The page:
The Harmonizers are not anything close to affordable. At about $1k a pop for each box, I think they’re hellishly expensive, even for what they claim to do. CP got started by simply placing two “A” Harmonizers behind the loudspeakers and a single “B” Harmonizer in another corner behind my listening seat. I then proceeded to play some familiar, well-recorded music tracks, sat back in my sweet spot and began to listen. I was immediately taken aback by the transformation of sound that began as soon as the music started up, but thought it was my imagination. So then I listened to another song, then another. The sensation that something special was occuring never went away. First, there was an enormous increase in the size and layering of the sound coming from around, in front of, and behind my loudspeakers. The Harmonizers created an even better holographic effect on the soundstage compared to what I formally had. There was much more of a “wall of sound” sensation to the music. Image specificity was so dead on, my loudspeakers seemed to be merely incidental and had nothing to do with the source from where the music had emerged. The music sounded even more natural and tonally authentic. No undesirable artifacts were introduced whatsoever. My room was transformed into something completely different: a higher plane of reality was achieved. It was as if the walls moved back and the room got larger. I heard spatial cues along with macro/micro dynamics that placed me much closer to the original recording’s venue, rather than my listening space. The effect that these Harmonizers created allowed me to have a clearer picture into the recording engineer’s style and technique. The better the recording the more pronounced the layering and depth were. To date, my system sounded extremely satisfying for my tastes prior to the introduction of the Harmonizers. Personally, I would have never believed this level of improvement was possible to experience here in my own living space.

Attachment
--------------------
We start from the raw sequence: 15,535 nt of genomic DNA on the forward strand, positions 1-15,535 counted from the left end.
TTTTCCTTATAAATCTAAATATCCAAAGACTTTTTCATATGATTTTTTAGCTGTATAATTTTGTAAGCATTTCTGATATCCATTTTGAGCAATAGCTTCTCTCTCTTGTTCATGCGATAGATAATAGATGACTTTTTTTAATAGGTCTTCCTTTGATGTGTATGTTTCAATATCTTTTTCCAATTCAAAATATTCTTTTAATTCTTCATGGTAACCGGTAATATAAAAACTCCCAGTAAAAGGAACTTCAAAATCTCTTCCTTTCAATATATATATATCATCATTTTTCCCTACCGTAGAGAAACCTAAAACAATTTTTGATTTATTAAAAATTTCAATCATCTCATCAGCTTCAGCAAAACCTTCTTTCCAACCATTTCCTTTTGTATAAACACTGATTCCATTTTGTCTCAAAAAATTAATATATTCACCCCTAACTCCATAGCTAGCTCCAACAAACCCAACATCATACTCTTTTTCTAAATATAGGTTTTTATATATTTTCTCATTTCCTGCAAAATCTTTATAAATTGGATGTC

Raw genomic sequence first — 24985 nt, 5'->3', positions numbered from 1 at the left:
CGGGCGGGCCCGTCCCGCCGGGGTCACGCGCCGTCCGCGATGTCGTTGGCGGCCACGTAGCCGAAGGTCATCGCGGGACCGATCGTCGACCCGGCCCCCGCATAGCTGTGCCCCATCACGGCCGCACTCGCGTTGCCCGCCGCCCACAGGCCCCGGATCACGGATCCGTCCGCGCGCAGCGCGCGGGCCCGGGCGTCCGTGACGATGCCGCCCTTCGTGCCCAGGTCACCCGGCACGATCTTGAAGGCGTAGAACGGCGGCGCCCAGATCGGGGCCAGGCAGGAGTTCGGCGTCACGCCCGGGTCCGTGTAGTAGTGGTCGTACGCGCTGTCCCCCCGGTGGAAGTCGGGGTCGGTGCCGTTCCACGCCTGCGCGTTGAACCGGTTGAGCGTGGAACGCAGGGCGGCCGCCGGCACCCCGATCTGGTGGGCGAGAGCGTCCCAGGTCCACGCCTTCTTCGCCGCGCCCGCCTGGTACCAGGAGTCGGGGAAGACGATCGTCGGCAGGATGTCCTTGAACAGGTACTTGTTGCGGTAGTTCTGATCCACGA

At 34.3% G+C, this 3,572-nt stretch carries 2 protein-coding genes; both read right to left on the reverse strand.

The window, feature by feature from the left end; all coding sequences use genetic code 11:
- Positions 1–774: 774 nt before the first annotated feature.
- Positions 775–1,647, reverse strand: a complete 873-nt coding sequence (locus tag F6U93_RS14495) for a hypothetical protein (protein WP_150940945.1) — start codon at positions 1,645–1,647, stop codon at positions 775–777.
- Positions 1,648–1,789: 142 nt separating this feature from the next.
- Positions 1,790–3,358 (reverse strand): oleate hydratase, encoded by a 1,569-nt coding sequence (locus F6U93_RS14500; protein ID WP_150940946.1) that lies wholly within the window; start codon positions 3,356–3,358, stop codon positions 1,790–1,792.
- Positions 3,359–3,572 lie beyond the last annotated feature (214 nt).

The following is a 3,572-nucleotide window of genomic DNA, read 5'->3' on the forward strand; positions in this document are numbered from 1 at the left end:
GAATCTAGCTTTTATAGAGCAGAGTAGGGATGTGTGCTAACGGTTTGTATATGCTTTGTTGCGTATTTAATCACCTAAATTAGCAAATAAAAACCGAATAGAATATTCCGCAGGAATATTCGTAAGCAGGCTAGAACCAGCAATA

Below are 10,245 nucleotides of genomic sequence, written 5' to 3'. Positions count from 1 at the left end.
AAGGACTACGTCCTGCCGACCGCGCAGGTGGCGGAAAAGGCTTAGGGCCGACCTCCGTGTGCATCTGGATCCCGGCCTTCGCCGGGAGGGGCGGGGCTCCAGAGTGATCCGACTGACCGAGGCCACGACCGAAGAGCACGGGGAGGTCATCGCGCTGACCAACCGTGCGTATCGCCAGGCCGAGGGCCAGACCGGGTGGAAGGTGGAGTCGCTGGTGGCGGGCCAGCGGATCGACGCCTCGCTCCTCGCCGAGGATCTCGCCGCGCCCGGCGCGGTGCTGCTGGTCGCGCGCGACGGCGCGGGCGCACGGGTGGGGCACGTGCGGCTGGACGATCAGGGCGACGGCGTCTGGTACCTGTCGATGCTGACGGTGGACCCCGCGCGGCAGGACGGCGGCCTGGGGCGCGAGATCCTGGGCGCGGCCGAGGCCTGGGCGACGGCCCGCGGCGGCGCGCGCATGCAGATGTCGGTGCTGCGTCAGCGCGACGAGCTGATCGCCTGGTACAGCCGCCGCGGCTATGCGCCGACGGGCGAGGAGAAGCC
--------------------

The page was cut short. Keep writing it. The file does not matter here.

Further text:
CP didn’t have to ask me what I thought. He could easily read my reactions as he chuckled sitting off to the side. When I did decide to voice my satisfaction, all I said was, “I now understand your enthusiasm about the Harmonizers.” CP certainly hit a grand slam by recommending this product. Hearing is believing. For those of you who readily dismiss this kind of stuff, all I can say is have a nice day and continue what you’re doing. But if you too keep your open-mindedness door slightly ajar, you deserve to give the Harmonizers a trial run in your system. The thing I find myself doing the most since the Steinmusic Harmonizers have made their way into my home is sit back and enjoy my vast music collection like never before. Oops, there goes my phone again… Might be CP with another one of these tweaks.
Take Two: Life with the Steinmusic Harmonizers
While I am a long-time audiophile, it has been some time since I’ve put pen to paper to focus my thoughts on the high-end audio world. What has prompted me to do so now is to tell you, my fellow audiophiles about several products that I have used lately that have “shaken my world” as to what is possible in reproducing music in a home environment. The following review pertains to one of these products – the Steinmusic Harmonizer System.
I’m aware that most audiophiles are, justifiably, skeptical of any piece of gear or equipment that is touted as a game-changer, but, as you will see, that is exactly what has happened for me and would likely happen for you also should you elect to give this product a try.
Since I am probably unfamiliar to almost everyone reading this, here is some brief background on yours truly. I have been an audiophile since the late 1960s and have gone through a myriad of loudspeakers, amplifiers, pre-amps, cables, etc. etc. over the past 40+ years. I have owned a number of reference-quality products including the Dynaudio Evidence Master loudspeakers, Mark Levinson Reference No. 32 preamp, Mark Levinson Reference No. 33 amplifiers, Transparent Audio Reference MM interconnects, Opus speaker cables, and so on.